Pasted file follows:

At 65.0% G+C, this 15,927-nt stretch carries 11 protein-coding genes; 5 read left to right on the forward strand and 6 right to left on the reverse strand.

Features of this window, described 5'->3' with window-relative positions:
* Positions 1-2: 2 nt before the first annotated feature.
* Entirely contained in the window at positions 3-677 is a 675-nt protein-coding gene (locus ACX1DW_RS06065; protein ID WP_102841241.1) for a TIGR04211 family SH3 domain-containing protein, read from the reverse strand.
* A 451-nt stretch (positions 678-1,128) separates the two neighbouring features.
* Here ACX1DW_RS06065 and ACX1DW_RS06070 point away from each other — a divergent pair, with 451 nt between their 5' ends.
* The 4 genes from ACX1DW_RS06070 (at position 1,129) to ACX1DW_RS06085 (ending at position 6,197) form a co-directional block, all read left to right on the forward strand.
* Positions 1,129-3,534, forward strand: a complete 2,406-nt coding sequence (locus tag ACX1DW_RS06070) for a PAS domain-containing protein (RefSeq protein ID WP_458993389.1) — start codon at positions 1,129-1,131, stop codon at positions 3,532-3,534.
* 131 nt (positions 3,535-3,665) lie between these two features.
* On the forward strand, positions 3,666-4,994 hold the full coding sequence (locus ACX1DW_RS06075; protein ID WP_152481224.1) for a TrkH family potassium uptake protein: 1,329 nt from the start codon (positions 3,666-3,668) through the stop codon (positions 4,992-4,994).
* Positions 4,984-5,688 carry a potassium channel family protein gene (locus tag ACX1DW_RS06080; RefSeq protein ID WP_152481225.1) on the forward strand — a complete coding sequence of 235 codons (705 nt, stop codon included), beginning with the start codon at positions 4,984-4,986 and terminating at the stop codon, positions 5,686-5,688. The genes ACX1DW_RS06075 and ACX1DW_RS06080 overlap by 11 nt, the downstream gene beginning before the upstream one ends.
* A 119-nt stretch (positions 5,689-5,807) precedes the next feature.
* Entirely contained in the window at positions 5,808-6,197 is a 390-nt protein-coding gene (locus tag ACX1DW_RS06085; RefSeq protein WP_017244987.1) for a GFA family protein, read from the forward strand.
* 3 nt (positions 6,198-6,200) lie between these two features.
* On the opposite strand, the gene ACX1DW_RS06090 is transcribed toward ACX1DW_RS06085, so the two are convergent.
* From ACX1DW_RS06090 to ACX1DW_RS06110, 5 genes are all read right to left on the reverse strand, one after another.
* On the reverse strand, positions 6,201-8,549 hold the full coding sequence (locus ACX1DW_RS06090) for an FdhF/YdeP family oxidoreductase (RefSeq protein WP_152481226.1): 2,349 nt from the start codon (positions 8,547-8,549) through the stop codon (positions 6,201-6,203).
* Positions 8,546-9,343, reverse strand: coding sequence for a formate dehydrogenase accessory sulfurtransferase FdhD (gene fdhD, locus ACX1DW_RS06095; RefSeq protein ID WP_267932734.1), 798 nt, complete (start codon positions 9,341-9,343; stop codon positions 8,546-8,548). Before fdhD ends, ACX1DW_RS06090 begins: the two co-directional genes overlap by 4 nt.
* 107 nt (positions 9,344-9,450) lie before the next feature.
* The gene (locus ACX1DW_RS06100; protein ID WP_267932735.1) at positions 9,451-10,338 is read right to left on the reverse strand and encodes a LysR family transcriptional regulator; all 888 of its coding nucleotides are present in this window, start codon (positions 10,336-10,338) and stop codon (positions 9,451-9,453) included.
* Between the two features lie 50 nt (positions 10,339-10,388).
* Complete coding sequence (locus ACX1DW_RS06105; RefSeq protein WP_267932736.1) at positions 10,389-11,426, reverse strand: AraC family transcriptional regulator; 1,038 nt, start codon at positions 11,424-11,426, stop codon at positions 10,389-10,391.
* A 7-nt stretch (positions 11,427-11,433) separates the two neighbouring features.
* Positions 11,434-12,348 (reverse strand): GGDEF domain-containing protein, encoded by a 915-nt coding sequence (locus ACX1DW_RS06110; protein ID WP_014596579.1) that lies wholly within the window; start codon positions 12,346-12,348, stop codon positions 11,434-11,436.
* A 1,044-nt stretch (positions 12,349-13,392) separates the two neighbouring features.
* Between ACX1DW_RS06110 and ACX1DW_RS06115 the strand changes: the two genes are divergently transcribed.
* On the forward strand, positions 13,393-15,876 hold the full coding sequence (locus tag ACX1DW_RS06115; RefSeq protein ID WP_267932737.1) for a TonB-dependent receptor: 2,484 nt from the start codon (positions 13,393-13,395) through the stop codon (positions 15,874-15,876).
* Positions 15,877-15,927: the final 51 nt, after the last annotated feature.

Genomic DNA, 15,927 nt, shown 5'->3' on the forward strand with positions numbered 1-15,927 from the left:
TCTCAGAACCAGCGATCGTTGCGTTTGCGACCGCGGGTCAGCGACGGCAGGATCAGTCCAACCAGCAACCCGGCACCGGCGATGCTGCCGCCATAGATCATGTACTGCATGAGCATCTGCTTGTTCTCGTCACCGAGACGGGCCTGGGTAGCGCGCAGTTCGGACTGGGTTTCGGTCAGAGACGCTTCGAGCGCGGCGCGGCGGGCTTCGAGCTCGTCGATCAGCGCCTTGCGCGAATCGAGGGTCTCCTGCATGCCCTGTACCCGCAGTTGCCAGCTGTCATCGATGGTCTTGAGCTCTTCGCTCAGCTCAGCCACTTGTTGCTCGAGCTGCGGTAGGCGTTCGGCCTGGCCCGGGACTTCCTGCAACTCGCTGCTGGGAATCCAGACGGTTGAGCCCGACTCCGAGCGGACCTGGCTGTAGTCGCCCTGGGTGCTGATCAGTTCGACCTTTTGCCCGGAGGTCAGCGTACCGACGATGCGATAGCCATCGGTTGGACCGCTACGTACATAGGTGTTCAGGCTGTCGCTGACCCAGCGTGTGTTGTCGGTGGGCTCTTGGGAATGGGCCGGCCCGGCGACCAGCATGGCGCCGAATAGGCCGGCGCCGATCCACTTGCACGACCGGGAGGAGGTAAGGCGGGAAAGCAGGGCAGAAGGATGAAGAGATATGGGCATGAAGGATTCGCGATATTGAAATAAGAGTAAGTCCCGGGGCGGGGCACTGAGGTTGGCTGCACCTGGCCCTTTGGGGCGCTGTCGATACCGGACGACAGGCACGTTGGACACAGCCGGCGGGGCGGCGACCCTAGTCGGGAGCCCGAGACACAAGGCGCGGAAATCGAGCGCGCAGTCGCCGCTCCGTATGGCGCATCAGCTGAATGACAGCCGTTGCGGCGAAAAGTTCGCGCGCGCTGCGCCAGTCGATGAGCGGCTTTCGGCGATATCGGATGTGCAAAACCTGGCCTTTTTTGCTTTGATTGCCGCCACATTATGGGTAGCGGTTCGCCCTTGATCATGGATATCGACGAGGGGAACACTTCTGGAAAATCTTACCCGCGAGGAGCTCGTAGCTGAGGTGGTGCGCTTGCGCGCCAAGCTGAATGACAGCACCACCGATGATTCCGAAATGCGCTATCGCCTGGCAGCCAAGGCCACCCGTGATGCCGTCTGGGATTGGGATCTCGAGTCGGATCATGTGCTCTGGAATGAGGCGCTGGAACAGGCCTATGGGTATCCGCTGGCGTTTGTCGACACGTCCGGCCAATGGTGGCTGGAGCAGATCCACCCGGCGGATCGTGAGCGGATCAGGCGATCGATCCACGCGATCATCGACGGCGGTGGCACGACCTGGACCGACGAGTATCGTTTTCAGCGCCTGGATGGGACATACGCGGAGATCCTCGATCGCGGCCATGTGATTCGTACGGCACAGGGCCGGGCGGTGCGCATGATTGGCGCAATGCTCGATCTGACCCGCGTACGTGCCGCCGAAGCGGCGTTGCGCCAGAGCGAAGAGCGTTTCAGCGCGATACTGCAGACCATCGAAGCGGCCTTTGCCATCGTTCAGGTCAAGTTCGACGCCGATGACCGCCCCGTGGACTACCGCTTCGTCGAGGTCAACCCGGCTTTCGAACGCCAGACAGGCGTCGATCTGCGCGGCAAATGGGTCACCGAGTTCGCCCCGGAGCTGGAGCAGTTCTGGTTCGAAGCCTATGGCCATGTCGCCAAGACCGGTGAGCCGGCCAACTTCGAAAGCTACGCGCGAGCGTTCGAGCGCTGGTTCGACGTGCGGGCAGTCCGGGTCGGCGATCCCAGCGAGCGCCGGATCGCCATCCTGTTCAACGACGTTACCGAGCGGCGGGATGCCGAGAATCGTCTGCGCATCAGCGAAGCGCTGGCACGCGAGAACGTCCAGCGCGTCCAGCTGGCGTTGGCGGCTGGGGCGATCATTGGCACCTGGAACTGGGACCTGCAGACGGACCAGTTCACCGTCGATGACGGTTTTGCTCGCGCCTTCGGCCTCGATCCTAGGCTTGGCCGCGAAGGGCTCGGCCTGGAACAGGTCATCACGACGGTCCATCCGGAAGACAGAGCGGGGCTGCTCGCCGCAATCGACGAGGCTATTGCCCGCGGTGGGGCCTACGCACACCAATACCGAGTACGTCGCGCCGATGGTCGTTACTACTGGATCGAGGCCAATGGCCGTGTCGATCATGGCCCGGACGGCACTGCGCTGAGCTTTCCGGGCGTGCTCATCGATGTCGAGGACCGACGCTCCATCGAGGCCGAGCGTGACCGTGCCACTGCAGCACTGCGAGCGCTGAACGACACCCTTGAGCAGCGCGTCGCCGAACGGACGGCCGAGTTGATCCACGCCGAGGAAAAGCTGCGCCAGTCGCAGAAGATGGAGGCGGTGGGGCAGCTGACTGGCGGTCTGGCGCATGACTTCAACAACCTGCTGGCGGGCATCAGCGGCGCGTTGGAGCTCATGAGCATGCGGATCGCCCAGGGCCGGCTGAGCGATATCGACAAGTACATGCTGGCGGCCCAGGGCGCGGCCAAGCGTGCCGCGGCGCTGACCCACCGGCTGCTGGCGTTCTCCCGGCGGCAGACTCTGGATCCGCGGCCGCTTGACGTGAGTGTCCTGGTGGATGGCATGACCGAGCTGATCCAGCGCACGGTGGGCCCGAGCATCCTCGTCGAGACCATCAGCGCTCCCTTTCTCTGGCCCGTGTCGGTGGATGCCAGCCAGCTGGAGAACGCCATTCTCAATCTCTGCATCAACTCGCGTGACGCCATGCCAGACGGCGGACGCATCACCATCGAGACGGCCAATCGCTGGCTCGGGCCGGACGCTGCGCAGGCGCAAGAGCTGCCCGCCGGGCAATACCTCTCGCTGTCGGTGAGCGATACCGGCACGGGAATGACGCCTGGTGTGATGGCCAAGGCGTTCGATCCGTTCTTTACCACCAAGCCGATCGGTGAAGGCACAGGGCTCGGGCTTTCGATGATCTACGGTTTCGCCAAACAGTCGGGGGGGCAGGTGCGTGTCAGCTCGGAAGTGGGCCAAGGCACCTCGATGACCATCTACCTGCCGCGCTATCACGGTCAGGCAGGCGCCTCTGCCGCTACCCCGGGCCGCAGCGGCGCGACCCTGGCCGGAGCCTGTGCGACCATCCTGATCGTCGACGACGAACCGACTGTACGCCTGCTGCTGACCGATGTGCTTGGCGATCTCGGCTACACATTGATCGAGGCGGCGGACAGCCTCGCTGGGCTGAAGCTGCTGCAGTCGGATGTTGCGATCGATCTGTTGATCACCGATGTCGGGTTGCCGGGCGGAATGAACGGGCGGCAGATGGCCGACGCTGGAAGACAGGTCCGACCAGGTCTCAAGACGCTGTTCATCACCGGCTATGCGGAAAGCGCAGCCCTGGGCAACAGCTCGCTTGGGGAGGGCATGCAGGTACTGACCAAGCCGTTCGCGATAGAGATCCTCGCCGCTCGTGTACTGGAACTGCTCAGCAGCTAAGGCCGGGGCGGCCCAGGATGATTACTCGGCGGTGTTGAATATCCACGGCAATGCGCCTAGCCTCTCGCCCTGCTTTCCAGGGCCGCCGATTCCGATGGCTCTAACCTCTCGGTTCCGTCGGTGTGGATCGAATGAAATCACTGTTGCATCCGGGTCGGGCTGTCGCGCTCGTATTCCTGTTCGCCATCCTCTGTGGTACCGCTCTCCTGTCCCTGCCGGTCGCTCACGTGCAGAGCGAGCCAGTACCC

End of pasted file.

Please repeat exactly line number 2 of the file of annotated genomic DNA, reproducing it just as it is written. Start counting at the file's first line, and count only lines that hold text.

Features of this window, described 5'->3' with window-relative positions: